South African start-up using Bitcoin for pay-as-you-go electricity

Signal of change / South African start-up using Bitcoin for pay-as-you-go electricity

By Gemma Adams / 12 May 2017

Bankymoon is a start-up using Bitcoin as a cryptocurrency to perform remote payment transactions using Bitcoin-compatible smart meters. Their offer is a kind of smart contract: special, prepaid meters in homes and organisations only release power once residents have topped up their accounts and transferred money to the electricity provider. Using Bitcoin, it’s possible for a donor in Europe or North America that wants to support cash-deprived schools in parts of Africa to send crypto-money directly to a smart meter to a school of their choice, thereby allowing the schools to be supplied with electricity automatically. During the Cambridge MIT Enterprise Forum in early 2016, one Bitcoin was transferred to the Emaweni Primary School in Soweto, South Africa, sufficient for around three weeks' worth of electricity supply for the school.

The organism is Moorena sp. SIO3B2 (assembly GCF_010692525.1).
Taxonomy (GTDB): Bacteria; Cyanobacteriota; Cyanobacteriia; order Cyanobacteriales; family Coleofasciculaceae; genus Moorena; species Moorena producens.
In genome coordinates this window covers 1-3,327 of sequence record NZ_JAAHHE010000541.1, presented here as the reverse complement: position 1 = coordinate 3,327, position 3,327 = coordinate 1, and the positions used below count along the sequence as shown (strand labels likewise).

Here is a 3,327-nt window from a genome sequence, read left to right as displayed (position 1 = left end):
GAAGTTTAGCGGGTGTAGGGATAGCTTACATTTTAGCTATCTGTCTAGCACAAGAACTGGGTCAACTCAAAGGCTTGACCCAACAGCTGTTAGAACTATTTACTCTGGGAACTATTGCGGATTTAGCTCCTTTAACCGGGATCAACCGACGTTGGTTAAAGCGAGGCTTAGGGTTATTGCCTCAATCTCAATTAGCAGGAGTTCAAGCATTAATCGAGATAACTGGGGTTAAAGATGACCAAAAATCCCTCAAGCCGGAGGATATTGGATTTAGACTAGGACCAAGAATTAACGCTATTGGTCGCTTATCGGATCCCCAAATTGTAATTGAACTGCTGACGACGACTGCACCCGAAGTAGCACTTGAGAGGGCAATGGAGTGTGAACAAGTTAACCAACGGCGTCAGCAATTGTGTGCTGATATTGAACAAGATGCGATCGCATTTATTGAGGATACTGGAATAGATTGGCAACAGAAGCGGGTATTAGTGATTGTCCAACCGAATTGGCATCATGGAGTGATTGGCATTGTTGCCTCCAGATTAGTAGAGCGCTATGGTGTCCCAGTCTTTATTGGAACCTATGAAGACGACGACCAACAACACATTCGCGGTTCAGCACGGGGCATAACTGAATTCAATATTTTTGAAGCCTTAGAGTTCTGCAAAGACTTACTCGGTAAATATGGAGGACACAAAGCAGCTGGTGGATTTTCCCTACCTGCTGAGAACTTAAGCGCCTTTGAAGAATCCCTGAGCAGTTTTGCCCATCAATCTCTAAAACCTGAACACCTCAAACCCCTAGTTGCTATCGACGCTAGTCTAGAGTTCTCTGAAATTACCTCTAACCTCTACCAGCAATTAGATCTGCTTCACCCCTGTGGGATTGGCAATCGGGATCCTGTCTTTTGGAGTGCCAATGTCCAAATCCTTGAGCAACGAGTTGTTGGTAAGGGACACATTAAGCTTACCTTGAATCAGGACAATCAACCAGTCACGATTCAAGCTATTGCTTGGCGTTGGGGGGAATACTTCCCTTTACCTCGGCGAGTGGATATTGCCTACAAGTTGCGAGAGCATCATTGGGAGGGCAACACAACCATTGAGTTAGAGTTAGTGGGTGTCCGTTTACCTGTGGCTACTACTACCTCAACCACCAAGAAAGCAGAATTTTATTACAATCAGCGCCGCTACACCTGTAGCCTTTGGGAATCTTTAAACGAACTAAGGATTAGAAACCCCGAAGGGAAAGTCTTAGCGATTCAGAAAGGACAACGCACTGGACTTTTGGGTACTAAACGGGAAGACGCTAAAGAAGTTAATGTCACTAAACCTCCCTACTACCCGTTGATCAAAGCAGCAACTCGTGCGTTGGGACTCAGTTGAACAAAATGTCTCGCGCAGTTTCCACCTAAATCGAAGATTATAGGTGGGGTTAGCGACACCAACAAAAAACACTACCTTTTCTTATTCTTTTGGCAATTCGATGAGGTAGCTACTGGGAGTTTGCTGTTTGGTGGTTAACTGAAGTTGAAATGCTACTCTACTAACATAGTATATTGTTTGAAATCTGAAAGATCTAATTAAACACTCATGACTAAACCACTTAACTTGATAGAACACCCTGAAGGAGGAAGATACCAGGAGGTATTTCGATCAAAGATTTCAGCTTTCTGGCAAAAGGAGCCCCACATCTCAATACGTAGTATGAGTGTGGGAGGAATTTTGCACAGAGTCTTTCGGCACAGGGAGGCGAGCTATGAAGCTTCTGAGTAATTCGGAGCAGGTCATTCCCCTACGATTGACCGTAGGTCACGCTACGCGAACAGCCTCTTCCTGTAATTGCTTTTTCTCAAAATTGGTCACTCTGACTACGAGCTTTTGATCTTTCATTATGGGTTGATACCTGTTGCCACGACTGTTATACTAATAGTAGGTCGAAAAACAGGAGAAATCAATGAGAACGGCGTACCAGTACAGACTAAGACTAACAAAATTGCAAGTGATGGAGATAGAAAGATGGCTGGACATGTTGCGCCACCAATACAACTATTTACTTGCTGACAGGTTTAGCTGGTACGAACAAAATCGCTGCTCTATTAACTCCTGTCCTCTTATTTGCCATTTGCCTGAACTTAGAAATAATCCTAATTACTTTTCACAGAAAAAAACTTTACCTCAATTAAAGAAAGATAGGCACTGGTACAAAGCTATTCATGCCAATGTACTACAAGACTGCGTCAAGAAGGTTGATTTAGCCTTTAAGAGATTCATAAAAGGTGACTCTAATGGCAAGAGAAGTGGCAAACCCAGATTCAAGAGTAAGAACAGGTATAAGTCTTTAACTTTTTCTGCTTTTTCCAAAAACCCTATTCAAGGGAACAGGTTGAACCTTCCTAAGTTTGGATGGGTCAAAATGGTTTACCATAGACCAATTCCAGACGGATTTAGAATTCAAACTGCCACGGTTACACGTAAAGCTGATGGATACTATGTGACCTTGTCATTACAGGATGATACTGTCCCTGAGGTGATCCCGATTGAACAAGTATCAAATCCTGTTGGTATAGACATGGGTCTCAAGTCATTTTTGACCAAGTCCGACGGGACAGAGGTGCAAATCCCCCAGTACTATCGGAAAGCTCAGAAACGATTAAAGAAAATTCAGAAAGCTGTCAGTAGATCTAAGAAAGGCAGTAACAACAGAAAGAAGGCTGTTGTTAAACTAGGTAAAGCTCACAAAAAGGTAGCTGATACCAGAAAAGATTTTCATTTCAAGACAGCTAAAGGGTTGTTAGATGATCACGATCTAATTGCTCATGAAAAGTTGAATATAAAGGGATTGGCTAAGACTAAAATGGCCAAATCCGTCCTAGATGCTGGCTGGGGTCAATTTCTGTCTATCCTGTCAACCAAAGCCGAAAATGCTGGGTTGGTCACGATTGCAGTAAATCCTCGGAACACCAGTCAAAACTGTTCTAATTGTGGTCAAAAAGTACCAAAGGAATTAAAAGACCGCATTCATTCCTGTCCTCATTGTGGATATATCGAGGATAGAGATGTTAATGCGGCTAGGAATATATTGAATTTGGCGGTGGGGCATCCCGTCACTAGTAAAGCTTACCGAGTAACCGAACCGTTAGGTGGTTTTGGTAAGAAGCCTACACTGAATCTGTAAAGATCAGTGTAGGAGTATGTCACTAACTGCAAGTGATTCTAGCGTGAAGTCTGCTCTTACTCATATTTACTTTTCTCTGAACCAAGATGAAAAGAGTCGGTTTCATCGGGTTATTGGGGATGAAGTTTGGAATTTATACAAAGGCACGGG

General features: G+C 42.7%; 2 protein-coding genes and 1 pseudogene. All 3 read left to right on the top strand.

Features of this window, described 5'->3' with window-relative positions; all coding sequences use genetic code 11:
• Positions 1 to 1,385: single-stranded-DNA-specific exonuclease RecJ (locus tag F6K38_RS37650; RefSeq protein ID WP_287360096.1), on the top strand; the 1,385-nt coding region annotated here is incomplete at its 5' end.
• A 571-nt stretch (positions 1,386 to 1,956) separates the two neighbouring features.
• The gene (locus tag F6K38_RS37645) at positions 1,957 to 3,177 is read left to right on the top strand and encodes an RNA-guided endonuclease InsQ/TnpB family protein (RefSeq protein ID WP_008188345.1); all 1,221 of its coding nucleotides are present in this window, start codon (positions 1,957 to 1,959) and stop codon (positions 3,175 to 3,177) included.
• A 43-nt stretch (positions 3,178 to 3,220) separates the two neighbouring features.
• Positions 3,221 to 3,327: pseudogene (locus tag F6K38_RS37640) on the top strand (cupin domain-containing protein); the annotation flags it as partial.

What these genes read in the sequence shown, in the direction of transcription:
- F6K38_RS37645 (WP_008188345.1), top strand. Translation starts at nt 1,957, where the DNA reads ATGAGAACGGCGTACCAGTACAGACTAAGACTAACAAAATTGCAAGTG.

So what?

By offering the opportunity to conduct financial transactions across regulatory systems, national borders and regions, Bitcoin and other Blockchain applications could radically reconfigure energy markets around the world.


What might the implications of this be? What related signals of change have you seen?

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